Today is Bipolar Awareness Day. Like other mental illnesses, there is a stigma surrounding bipolar disorder that brings a lot of negativity and misconceptions. Today is all about breaking the stigma and informing people of the facts in the hope that in the future, there will be no shame attached to bipolar disorder.
Here are some basic facts about bipolar disorder:
Bipolar was formerly known as manic depression.
Bipolar disorder affects men and women equally.
Like many other illnesses, bipolar disorder does not discriminate.
Bipolar disorder affects 1 in every 100 adults.
Bipolar disorder usually starts between 15-19 and rarely starts after 40.
The extreme episodes experienced with bipolar disorder can see you feeling happy and excited one moment and then ashamed and guilty after the episode is over. This unusual shift in mood can affect the ability to carry out daily tasks. Since symptoms of bipolar disorder overlap with other illnesses such as borderline personality disorder (BDP) and schizophrenia, it can take a long time to receive a diagnosis.
An array of celebrities have lived with the condition including: Vincent Van Gogh, Virginia Woolf and Vivien Leigh. Unfortunately, there was no treatment back then and their behaviour was viewed as erratic. Nowadays, celebrities living with the condition such as Stephen Fry and Carrie Fisher use their voice to spread awareness for bipolar disorder in a bid to end the stigma. We can use our voice as well to support those with bipolar disorder. Use the hashtag #BipolarAwarenessDay on social media and make people listen.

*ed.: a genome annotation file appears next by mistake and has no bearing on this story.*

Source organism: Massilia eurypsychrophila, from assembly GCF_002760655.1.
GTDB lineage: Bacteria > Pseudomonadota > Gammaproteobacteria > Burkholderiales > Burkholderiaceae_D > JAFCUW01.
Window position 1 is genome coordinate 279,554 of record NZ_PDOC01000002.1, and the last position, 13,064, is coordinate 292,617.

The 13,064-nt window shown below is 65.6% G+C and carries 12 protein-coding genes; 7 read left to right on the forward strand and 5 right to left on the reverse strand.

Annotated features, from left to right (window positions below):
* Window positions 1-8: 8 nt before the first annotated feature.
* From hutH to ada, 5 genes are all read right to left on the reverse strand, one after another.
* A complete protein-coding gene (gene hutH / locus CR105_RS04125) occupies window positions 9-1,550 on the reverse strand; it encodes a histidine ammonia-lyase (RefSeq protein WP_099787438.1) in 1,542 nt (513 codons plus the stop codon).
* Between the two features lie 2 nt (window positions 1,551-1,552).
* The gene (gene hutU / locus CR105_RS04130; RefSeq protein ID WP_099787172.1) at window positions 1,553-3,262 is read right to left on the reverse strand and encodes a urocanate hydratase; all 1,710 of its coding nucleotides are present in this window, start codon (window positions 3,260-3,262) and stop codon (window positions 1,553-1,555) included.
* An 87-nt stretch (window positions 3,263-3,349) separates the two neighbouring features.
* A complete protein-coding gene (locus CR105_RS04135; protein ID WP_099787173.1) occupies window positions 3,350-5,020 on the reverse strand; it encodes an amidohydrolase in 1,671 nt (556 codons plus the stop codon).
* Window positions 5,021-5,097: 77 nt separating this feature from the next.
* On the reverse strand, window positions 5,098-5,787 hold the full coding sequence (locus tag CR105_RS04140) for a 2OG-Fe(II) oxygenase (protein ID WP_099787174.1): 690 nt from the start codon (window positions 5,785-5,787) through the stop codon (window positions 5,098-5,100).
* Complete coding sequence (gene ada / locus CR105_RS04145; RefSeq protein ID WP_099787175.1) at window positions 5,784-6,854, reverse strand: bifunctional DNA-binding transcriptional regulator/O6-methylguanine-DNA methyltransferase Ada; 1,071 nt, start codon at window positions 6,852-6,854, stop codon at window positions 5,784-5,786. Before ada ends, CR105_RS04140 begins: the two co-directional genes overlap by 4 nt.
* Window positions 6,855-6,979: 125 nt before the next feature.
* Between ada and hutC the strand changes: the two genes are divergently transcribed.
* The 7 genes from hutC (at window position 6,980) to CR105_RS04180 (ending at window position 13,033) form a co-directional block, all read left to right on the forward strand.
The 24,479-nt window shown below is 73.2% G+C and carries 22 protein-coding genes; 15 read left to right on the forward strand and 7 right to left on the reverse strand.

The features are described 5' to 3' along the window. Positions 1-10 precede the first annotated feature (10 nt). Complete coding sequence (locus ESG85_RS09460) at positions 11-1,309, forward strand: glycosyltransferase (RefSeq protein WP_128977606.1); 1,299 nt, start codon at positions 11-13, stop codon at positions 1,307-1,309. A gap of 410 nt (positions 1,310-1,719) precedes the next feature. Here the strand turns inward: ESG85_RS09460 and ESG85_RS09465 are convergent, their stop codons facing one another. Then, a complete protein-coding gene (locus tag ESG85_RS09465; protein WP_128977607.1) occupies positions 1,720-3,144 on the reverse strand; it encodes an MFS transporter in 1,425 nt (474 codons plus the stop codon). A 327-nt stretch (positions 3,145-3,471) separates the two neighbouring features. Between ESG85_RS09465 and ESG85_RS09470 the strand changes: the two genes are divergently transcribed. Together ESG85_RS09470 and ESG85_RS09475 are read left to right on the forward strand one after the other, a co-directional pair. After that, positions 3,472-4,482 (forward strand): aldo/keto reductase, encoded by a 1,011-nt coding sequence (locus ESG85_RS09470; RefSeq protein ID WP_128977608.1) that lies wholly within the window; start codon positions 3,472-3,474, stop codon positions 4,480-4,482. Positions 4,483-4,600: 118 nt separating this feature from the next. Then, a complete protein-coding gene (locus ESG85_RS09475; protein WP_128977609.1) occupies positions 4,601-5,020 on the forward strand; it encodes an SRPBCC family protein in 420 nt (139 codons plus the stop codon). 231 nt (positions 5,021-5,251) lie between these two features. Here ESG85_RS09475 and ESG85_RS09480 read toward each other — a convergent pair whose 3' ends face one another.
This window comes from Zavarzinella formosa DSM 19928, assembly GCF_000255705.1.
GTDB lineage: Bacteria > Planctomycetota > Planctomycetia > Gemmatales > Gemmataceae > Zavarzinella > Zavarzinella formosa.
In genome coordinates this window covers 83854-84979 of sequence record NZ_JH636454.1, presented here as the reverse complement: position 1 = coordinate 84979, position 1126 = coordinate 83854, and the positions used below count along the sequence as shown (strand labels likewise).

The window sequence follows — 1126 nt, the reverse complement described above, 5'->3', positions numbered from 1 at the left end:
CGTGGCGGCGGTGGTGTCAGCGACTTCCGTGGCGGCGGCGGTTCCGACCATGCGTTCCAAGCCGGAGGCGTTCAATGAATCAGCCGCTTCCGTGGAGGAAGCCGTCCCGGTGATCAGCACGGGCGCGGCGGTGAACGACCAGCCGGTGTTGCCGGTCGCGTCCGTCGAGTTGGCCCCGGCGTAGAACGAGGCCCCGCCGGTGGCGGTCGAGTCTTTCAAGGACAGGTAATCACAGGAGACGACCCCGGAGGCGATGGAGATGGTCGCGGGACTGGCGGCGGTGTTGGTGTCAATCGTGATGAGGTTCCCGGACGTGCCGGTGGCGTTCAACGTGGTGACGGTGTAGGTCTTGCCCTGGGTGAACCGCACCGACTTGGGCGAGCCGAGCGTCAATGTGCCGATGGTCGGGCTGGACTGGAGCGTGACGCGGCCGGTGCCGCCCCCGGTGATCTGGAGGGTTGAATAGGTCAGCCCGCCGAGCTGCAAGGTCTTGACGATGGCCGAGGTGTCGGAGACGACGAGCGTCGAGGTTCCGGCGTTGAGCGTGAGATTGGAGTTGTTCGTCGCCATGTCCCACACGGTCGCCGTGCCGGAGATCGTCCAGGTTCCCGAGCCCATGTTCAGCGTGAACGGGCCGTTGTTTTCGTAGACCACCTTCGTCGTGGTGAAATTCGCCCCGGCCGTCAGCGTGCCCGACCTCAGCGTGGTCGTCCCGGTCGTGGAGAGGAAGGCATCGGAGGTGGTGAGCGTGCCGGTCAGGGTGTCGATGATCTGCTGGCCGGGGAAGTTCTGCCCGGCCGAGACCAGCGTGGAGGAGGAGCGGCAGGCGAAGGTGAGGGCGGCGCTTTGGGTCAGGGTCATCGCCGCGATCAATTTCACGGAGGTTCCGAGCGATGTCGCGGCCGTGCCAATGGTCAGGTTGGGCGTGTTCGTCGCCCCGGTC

“I want to speak out, to fight the public stigma and to give a clearer picture of mental illness that most people know little about” – Stephen Fry.
Charities such as Mind can provide support and information on bipolar disorder as well as other mental illnesses. You can find more information on bipolar disorder at http://www.mind.org.uk or their helpline at 0300 123 3393.
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